Deborah Nadoolman, who had worked on Animal House as well - so I knew her as a costume designer, she had done the costumes. We did them all in Los Angeles before we went over to London to shoot the film. It's a period piece, so they were very fanciful costumes, and I liked that outfit. The white dress, I developed a real negative relationship with. Marion has four or five different costumes in the course of this thing, and I really enjoyed them all but the white dress with the big bow on my butt was the one I could have done without. I would've liked to have snuck in and burned all of those dresses.

It's well-known movie lore at this point that Harrison shoots the guy with the sword because he was sick and didn't want to do the fight choreography, but what was life on the set like for you during that? On screen, you're being carted away in a basket and kidnapped - what was it like filming that and did you get sick offscreen too?

We all stayed perfectly well when we were in England, but then we got to Tunisia and we were in this little tiny town called Nefta that was right on the edge of the Sahara Desert. We discovered a couple of things. This place was inundated with flies, so every time they would put out a table of food flies would just come. They would try to cover the food, but the minute they took the covers off, flies would just cover your food. So you're a little like, "Hmm, I don't know if I really want to eat any of this food." I would usually grab a piece of bread because the flies were less interested in bread. But we discovered that they were filling bottles of water and telling us they were bottled water and they were filling them up from the tap and charging us like two bucks a bottle or something. And so, almost everybody got quite ill on the set. By the time we left Tunisia, which is where I finished the film, we had all lost like 10 or 12 pounds. We all just shrank in the course of the film.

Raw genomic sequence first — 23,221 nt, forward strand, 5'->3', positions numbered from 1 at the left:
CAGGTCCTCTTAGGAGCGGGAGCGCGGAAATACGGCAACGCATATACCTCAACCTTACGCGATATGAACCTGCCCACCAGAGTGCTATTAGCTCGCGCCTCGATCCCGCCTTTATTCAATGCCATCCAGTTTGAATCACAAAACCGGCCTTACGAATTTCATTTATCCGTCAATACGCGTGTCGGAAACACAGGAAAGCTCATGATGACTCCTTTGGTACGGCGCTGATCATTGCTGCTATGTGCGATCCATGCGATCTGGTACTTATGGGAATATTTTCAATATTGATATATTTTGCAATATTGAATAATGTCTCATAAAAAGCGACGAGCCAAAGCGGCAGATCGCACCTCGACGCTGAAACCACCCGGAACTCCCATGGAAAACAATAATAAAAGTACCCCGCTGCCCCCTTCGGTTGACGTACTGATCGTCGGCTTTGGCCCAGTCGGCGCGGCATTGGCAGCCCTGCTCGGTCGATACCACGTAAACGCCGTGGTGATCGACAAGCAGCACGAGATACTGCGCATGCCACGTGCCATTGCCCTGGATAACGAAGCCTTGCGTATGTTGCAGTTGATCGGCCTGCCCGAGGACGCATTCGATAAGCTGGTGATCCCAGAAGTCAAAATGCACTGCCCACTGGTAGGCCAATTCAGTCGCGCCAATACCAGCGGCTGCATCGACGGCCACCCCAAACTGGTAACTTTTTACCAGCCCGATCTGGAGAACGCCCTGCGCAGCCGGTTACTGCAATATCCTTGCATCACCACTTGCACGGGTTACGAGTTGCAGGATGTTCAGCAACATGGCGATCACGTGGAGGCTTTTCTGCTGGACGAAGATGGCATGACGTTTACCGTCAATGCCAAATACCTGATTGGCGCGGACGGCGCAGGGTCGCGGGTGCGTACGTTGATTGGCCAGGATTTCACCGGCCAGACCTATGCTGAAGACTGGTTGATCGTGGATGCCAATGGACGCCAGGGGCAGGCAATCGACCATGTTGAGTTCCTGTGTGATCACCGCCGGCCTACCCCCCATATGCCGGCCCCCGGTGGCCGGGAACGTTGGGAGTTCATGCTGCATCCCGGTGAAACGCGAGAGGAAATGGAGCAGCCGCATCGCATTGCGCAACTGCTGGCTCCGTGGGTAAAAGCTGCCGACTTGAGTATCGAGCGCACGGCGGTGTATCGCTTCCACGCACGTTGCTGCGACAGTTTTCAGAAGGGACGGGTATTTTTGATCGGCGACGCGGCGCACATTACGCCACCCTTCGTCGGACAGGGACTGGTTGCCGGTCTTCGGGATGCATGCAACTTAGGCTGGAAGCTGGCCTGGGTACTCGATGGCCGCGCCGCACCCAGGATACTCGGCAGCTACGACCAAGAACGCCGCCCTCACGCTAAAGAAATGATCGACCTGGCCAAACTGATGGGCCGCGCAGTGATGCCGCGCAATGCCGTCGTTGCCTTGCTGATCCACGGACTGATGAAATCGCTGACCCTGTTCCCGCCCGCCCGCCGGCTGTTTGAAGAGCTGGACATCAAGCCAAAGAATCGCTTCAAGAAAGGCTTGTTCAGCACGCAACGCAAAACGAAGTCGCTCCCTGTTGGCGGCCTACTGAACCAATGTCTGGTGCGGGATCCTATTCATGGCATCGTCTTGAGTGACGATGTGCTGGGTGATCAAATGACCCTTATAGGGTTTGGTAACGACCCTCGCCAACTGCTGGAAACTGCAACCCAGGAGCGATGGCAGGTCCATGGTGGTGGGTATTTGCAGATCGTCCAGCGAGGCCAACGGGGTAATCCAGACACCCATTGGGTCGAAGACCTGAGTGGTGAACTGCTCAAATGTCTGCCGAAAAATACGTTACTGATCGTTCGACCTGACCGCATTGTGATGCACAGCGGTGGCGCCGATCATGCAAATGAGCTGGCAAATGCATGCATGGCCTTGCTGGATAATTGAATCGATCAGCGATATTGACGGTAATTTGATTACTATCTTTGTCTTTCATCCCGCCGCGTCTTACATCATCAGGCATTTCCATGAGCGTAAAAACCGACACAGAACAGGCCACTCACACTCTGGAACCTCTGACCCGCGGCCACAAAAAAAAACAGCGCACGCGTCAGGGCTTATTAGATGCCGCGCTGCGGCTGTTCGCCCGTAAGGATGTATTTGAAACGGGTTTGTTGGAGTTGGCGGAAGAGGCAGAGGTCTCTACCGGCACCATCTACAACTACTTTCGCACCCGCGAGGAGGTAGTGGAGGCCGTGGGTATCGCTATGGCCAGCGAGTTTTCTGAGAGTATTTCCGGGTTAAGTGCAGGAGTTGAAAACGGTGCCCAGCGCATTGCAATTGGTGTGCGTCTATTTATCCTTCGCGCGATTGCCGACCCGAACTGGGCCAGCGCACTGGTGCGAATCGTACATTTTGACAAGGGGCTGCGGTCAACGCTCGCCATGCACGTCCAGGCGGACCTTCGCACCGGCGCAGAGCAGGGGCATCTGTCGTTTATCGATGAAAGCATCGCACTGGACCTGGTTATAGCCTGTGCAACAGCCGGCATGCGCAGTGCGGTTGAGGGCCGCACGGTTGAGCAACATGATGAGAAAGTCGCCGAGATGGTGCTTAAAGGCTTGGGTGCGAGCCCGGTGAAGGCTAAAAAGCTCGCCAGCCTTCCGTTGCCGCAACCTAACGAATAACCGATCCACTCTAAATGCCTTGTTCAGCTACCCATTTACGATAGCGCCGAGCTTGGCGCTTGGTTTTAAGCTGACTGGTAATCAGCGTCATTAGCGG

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I also read you improvised the scene with Belloq (Paul Freeman) in the tent with the knife. Is that true? How did that come about?